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Deleted member 65228

Guest
#61
Would enabling drag and drop from host to guest be a bad idea? I do that but disable the option before testing. I also have 16 gigs a RAM so I don't worry much about resources. The VM runs pretty fast.
Disable the drag and drop always before testing malware in the VM :)

All these Guest -> Host and Host -> Guest features are all large attack vectors because they actually provide functionality for the communication. Would not be surprised if a government agency already figured out how to exploit it with some sort of attack like exploitation of the ROP chain. A VM will never be bullet-proof but I doubt any single individual here will encounter a VM escape if its secure by disabling such features like the drag and drop, shared clipboard, shared folders, etc. :)

You can also use a Linux system with no hard-disk which boots off a USB as a precaution against hardware firmware hacking LOL. I've never done it but I know you definitely can.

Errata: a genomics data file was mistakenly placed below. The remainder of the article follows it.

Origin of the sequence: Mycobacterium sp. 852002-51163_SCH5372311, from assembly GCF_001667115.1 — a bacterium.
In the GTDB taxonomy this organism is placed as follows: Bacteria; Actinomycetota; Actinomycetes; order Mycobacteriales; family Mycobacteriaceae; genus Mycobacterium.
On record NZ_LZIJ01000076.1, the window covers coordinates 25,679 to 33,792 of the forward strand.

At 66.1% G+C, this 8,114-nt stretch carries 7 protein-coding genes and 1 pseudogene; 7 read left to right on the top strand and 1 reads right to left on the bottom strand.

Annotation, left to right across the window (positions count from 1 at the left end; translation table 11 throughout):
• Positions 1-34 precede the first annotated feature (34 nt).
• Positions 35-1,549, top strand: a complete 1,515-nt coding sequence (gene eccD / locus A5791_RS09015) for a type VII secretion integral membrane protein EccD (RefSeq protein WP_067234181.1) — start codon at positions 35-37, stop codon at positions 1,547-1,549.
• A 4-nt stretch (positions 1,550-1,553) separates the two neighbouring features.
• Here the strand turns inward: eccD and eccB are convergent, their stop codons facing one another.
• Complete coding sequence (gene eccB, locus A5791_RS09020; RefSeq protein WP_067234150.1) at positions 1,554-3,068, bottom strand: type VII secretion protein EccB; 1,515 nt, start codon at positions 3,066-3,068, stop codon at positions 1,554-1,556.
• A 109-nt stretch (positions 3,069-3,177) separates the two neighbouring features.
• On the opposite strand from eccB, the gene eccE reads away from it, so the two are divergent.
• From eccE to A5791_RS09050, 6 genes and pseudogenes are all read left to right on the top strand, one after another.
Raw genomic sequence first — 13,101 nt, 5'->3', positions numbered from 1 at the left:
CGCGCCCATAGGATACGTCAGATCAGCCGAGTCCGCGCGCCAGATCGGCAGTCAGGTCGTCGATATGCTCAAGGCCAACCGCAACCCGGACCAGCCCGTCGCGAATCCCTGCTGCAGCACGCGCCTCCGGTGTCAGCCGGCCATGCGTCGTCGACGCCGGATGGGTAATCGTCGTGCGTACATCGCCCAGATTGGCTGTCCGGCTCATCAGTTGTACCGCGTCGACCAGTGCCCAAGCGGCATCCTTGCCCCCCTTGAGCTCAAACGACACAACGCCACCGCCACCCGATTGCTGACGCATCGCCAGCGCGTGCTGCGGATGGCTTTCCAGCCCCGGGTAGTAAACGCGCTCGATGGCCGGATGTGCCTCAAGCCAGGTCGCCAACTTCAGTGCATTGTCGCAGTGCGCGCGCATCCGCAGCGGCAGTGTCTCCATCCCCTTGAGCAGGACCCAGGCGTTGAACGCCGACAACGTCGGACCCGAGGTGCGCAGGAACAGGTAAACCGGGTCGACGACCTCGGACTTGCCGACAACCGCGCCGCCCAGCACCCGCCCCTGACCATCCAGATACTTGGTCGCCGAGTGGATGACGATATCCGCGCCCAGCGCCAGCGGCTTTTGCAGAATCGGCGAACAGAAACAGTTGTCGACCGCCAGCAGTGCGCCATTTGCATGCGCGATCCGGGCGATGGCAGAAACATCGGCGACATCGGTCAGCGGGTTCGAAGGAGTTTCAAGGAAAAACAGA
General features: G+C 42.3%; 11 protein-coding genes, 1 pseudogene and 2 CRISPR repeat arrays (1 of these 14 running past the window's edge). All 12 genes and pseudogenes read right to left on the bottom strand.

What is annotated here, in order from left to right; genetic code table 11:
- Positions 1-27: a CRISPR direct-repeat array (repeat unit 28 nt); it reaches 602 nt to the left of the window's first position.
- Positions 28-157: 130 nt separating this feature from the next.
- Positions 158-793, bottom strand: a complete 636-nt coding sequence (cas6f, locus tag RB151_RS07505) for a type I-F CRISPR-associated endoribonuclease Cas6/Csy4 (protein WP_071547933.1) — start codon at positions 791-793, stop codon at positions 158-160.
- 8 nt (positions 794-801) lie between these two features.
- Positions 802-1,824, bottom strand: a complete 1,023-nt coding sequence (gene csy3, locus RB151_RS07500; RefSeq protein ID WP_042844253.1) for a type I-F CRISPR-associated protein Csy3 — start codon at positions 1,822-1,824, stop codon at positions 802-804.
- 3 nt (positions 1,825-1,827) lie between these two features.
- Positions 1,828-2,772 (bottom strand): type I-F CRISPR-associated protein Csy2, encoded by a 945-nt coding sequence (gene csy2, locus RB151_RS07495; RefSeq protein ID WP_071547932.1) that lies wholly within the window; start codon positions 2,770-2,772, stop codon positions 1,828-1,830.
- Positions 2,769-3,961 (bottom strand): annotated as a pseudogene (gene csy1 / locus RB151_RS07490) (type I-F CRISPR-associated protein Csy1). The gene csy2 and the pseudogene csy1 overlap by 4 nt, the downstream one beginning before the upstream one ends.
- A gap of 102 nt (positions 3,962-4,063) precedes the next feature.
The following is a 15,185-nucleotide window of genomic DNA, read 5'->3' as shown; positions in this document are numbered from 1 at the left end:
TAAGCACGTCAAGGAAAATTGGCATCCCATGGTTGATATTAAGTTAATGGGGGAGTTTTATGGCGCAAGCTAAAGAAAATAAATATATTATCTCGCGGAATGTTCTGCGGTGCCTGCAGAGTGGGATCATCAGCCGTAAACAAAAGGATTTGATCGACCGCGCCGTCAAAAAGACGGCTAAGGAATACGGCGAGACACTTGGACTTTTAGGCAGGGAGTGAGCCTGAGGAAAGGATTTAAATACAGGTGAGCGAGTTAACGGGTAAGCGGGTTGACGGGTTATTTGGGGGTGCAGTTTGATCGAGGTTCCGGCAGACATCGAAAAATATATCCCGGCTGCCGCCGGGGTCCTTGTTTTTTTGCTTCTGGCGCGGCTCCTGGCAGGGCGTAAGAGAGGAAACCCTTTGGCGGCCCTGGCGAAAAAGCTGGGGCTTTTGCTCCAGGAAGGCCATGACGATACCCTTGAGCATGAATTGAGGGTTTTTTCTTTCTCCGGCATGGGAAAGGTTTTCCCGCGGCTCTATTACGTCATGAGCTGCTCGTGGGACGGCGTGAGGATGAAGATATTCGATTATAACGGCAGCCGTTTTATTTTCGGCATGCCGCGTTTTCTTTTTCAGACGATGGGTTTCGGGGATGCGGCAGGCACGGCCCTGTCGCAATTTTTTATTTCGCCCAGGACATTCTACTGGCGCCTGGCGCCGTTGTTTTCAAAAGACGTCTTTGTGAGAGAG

The issue I think is vulnerabilities in the CPU chips which cause so much hassle with virtualisation security, have you seen the latest Intel vulnerability news? It's all over the News now. And Virtual Machines are only possible because of usage of technology which is implemented into the CPU hardware (Intel VT-x, AMD SVM, etc). However, AMD seems to be quite safe compared to Intel IMO.
 
Joined
Jul 5, 2016
Messages
410
Operating System
Windows 10
Antivirus
Malwarebytes
#62
You can also use a Linux system with no hard-disk which boots off a USB as a precaution against hardware firmware hacking LOL. I've never done it but I know you definitely can.
Yes I do this on a laptop.

I just saw a story about Intel this morning but have not read it yet.